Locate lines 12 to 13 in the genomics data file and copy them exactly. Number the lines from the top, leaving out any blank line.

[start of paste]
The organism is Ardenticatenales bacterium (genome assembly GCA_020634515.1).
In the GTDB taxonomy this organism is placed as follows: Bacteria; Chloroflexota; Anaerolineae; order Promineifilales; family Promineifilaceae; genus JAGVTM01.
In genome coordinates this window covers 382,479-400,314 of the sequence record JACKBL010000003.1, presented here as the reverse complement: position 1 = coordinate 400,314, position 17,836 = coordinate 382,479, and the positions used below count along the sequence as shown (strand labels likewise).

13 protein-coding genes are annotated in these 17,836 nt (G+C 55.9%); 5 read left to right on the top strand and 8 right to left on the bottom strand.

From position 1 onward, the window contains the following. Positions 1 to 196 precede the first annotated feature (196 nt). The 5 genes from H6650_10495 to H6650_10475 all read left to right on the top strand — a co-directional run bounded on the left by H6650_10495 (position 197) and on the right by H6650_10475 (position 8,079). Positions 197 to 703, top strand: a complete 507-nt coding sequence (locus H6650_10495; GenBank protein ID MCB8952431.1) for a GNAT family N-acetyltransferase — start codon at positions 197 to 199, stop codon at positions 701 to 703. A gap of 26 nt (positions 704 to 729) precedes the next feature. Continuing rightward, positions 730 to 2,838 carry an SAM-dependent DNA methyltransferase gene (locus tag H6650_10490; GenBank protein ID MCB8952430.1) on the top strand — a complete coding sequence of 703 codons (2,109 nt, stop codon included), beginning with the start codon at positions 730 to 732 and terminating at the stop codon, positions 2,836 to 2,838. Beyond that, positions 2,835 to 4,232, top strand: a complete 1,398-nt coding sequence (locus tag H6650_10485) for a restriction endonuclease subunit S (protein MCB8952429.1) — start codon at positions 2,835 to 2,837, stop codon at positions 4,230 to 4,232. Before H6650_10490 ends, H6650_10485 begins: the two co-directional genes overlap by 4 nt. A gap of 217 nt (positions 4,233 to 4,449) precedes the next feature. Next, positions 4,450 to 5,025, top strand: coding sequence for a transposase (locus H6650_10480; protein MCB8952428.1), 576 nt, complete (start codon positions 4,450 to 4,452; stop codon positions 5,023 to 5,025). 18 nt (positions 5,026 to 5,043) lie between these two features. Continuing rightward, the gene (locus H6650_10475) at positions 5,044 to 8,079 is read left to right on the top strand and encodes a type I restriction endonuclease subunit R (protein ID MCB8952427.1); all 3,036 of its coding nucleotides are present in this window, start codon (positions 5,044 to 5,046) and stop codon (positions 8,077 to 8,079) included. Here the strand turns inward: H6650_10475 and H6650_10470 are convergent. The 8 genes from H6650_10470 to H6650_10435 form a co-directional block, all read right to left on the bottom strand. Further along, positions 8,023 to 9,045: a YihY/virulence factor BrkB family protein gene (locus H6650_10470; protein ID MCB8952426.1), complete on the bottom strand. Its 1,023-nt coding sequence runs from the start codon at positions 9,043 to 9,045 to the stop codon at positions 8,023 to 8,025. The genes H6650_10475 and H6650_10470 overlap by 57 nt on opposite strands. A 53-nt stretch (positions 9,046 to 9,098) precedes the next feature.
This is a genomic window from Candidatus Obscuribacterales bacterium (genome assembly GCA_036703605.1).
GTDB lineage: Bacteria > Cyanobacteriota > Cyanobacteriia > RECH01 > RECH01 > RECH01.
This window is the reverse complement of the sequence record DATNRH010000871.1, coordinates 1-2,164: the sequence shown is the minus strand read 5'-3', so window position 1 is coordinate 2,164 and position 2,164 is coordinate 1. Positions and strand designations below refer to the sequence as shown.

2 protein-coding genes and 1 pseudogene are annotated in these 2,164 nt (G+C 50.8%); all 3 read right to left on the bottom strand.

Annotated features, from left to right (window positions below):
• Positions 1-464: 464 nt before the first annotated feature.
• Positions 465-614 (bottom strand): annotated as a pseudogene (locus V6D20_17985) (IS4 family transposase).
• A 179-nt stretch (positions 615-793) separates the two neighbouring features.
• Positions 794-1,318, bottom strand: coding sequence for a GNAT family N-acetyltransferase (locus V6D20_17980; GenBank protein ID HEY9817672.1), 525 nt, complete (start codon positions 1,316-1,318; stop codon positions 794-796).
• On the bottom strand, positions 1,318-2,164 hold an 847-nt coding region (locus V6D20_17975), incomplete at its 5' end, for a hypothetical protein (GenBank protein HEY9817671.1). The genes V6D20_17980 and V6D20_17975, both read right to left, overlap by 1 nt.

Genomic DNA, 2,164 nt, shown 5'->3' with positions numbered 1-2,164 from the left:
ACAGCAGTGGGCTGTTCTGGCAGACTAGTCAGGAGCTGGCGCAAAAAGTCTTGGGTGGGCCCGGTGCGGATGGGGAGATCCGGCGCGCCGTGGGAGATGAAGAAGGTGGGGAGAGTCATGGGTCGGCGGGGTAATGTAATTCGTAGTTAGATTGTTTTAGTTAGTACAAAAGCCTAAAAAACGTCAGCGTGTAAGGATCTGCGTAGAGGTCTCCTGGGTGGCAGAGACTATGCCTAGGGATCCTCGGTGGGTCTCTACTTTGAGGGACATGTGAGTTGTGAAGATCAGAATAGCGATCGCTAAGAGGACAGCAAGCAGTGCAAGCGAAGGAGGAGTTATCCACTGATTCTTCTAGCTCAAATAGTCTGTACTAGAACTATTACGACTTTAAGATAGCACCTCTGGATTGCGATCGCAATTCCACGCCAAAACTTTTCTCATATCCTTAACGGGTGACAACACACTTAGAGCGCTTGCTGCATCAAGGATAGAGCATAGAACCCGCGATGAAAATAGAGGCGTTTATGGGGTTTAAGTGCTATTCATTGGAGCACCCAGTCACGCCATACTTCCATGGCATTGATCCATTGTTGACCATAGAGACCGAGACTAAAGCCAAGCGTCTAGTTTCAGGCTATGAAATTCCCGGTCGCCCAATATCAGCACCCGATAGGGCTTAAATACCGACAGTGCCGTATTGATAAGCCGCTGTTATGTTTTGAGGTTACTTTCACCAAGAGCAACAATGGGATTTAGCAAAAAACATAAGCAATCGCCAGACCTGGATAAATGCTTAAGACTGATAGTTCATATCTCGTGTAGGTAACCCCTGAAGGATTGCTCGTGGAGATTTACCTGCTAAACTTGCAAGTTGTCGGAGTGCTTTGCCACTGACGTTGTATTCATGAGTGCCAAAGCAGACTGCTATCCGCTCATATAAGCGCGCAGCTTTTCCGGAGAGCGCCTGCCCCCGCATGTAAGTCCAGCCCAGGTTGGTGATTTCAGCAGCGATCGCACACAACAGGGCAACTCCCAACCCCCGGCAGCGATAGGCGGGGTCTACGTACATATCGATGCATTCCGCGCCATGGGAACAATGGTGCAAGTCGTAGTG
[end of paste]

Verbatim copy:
• Positions 465-614 (bottom strand): annotated as a pseudogene (locus V6D20_17985) (IS4 family transposase).
• A 179-nt stretch (positions 615-793) separates the two neighbouring features.